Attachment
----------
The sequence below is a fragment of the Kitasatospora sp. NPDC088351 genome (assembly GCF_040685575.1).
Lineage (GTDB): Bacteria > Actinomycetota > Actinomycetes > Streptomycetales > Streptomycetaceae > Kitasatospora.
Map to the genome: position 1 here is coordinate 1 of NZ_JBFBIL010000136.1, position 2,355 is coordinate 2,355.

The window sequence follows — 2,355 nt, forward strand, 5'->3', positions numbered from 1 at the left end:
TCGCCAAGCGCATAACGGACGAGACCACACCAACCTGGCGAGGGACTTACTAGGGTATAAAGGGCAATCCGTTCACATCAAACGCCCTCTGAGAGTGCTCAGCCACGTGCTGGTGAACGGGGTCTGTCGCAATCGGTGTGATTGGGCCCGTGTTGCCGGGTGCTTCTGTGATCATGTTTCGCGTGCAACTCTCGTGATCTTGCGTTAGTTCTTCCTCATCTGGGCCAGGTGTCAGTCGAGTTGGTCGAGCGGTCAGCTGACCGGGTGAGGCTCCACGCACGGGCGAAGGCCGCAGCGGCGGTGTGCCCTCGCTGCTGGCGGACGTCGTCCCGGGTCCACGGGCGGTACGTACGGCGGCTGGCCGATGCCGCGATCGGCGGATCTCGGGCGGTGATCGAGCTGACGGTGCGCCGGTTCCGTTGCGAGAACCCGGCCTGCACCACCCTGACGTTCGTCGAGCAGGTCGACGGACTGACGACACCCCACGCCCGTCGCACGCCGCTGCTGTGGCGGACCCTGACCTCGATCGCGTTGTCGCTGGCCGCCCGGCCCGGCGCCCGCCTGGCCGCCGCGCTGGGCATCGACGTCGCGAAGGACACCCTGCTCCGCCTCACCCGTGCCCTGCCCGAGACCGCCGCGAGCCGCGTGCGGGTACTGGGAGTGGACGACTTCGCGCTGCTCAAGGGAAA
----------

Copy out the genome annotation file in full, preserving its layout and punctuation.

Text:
The sequence below is a fragment of the Kitasatospora sp. NPDC088351 genome (assembly GCF_040685575.1).
Lineage (GTDB): Bacteria > Actinomycetota > Actinomycetes > Streptomycetales > Streptomycetaceae > Kitasatospora.
Map to the genome: position 1 here is coordinate 1 of NZ_JBFBIL010000136.1, position 2,355 is coordinate 2,355.

The window sequence follows — 2,355 nt, forward strand, 5'->3', positions numbered from 1 at the left end:
TCGCCAAGCGCATAACGGACGAGACCACACCAACCTGGCGAGGGACTTACTAGGGTATAAAGGGCAATCCGTTCACATCAAACGCCCTCTGAGAGTGCTCAGCCACGTGCTGGTGAACGGGGTCTGTCGCAATCGGTGTGATTGGGCCCGTGTTGCCGGGTGCTTCTGTGATCATGTTTCGCGTGCAACTCTCGTGATCTTGCGTTAGTTCTTCCTCATCTGGGCCAGGTGTCAGTCGAGTTGGTCGAGCGGTCAGCTGACCGGGTGAGGCTCCACGCACGGGCGAAGGCCGCAGCGGCGGTGTGCCCTCGCTGCTGGCGGACGTCGTCCCGGGTCCACGGGCGGTACGTACGGCGGCTGGCCGATGCCGCGATCGGCGGATCTCGGGCGGTGATCGAGCTGACGGTGCGCCGGTTCCGTTGCGAGAACCCGGCCTGCACCACCCTGACGTTCGTCGAGCAGGTCGACGGACTGACGACACCCCACGCCCGTCGCACGCCGCTGCTGTGGCGGACCCTGACCTCGATCGCGTTGTCGCTGGCCGCCCGGCCCGGCGCCCGCCTGGCCGCCGCGCTGGGCATCGACGTCGCGAAGGACACCCTGCTCCGCCTCACCCGTGCCCTGCCCGAGACCGCCGCGAGCCGCGTGCGGGTACTGGGAGTGGACGACTTCGCGCTGCTCAAGGGAAA